Where is US inflation heading? Analyst: Perhaps the Swedish experience provides the answer

Spark Global Limited reports:

High U.S. inflation is already showing up at both the consumer and producer ends: crude oil and natural gas prices have shot up, steel and aluminum prices remain near record highs, cargo is piling up at ports, and the famed Dollar Store Dollar Tree has announced price increases…… So where will US inflation end up?

The US consumer price index (CPI) rose for the 16th straight month in September, up 5.4% from a year earlier, marking the fifth consecutive month of year-on-year growth of more than 5%, the highest level since July 2008 and further climbing from 5.3%.

 

During the pandemic, the containment measures and economic stimulus measures adopted by the government led to a massive shift in consumer spending from spending on services to spending on goods, driving up the prices of all kinds of goods from the consumer side, but the SUPPLY chain in the US failed to keep up with demand at the production side.

In March, us spending on durable goods was 26 per cent above its pre-pandemic trend. Dhaval Joshi, chief strategist at BCA Research Counterpoint, said contemporary US manufacturing could not meet the 26 per cent excess demand for durable goods.

The flexibility and efficiency of just-in-time procurement in THE US supply chain also means they struggle to keep up with supply if there is a disruption. Us durable goods prices are still 11 per cent above their pre-pandemic trend.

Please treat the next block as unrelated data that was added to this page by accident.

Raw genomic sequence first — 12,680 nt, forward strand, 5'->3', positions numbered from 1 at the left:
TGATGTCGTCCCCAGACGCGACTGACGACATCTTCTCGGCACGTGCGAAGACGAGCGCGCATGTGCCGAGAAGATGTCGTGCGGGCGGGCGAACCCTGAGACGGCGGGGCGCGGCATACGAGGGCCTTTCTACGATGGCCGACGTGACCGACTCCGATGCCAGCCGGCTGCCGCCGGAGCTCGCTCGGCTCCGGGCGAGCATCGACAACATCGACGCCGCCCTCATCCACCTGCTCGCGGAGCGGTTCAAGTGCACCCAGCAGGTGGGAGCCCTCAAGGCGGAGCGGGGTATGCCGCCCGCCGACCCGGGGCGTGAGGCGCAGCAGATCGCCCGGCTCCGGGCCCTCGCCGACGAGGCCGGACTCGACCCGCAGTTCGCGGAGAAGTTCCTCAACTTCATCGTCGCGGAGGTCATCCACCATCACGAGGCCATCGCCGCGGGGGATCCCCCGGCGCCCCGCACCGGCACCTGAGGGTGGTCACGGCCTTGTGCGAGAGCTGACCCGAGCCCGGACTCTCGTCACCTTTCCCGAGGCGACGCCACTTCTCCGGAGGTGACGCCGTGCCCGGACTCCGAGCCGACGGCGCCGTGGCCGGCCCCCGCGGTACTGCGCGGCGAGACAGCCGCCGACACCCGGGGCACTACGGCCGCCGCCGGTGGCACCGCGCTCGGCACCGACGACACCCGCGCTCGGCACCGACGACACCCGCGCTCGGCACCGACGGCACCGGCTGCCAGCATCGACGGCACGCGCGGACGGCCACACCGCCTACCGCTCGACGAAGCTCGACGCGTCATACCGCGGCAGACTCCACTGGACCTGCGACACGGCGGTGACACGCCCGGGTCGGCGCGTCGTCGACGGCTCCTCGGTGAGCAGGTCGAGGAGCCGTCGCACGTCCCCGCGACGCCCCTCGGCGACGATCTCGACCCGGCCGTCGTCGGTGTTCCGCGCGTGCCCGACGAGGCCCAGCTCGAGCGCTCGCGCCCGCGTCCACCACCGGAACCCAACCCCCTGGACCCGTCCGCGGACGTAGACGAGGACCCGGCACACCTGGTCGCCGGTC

In contrast to the price of goods, the price of services in the United States is highly sticky and has barely moved significantly.

Mr Joshi explains that this is because the price rise in the US is not a typical demand shock. It doesn’t make sense for service companies to cut prices during the pandemic, because even if they do, their customers will still not be able to access those services due to containment measures. Joshi added:

“At the same time, statisticians continue to record the price of dining out or theater that appears to have not increased, even though most restaurants and entertainment venues have closed.”

In fact, there is one country that did not adopt mandatory closures or lockdowns during the pandemic — Sweden, where prices did fall during the pandemic. Although Sweden’s fixed-rate inflation rate (CPIF) rose to 2.8% in September, the highest level since September 2008, thanks to higher electricity prices, it is still well below US inflation.

The Swedish experience illustrates the impact of containment measures on inflation because supply chains are relatively smooth. Mr Joshi believes the Swedish experience suggests that US commodity prices will eventually stabilise as the economy restarts and supply chains are repaired. Joshi points out:

Spark Global Limited reports:
Spark Global Limited reports:

“Us durables are in denial that the surge in demand is being repaired. Excess demand for durable goods in the US has fallen by 15% since March, but would need to fall by a further 7% to reach pre-pandemic trend levels, which we expect is entirely possible. After all, there are only so many smartphones and used cars you can own.”

As for the service sector, Mr Joshi sees two forces at work: rising wages as a result of soaring commodity prices, which could exacerbate service price inflation; And the deflationary impact of hybrid work from home, which will make it difficult for services spending to match pre-pandemic trends.

Mr. Joshi advises investors to reduce their exposure to consumer discretionary stocks, which are dominated by durable goods, reduce exposure to commodities, which have yet to have a significant correction, and continue to increase their exposure to Treasuries.

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